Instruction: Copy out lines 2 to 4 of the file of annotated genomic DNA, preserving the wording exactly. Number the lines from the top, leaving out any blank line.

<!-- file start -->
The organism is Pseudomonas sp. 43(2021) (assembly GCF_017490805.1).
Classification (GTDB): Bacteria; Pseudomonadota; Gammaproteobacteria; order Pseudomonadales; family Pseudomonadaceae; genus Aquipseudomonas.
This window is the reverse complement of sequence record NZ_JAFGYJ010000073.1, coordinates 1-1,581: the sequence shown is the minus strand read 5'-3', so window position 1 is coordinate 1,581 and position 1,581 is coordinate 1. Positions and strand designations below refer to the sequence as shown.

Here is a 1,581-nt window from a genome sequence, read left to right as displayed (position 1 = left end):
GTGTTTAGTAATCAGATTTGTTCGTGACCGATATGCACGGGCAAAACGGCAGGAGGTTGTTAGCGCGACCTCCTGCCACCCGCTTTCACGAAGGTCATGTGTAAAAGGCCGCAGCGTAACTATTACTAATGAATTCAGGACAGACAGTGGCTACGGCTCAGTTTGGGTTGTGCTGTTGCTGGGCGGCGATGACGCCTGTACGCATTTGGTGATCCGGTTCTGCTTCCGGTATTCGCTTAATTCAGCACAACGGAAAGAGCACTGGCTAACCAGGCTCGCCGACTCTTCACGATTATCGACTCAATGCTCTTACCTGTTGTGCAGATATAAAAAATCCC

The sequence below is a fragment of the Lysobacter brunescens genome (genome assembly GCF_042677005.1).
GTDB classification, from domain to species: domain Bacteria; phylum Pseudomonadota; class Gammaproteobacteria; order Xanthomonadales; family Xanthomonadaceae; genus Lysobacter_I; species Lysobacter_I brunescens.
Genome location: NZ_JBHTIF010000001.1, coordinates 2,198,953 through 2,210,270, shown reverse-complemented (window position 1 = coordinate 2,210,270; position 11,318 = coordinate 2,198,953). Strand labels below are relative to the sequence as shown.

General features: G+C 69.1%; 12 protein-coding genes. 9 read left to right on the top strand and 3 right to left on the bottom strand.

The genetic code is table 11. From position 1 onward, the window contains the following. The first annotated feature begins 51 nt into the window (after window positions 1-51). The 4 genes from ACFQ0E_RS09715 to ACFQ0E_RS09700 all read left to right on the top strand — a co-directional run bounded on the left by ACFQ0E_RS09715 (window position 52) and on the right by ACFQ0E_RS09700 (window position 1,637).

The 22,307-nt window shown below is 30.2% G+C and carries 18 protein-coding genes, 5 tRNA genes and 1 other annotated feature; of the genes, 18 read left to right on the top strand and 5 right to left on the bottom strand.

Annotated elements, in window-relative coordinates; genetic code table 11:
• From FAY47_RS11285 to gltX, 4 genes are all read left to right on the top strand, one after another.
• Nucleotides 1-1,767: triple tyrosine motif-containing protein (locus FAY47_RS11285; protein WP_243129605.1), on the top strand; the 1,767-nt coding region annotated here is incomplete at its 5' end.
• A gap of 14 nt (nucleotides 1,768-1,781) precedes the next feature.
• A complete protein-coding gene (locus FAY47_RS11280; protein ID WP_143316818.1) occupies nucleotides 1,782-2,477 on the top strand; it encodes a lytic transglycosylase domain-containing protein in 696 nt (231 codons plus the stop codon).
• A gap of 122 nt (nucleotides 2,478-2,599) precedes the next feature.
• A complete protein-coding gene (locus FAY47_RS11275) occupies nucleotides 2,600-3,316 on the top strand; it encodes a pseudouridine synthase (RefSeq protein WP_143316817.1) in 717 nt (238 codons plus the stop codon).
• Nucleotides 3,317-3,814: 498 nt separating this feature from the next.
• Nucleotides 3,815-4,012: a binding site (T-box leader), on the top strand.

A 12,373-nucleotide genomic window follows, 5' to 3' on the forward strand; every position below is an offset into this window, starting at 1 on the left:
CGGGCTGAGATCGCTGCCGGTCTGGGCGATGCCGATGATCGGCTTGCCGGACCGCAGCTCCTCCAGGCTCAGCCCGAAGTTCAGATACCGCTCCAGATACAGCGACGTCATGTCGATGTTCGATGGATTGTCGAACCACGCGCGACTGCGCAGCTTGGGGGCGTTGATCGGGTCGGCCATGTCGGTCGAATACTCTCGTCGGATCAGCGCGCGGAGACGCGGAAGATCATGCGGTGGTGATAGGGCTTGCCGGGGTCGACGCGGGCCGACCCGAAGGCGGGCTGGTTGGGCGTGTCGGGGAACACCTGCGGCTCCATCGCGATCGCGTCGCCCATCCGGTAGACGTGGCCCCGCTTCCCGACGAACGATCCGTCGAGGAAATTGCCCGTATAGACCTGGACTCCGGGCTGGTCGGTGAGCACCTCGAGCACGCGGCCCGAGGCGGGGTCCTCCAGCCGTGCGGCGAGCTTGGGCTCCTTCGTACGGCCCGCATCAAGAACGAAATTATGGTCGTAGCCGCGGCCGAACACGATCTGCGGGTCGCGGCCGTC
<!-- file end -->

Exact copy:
Classification (GTDB): Bacteria; Pseudomonadota; Gammaproteobacteria; order Pseudomonadales; family Pseudomonadaceae; genus Aquipseudomonas.
This window is the reverse complement of sequence record NZ_JAFGYJ010000073.1, coordinates 1-1,581: the sequence shown is the minus strand read 5'-3', so window position 1 is coordinate 1,581 and position 1,581 is coordinate 1. Positions and strand designations below refer to the sequence as shown.

Here is a 1,581-nt window from a genome sequence, read left to right as displayed (position 1 = left end):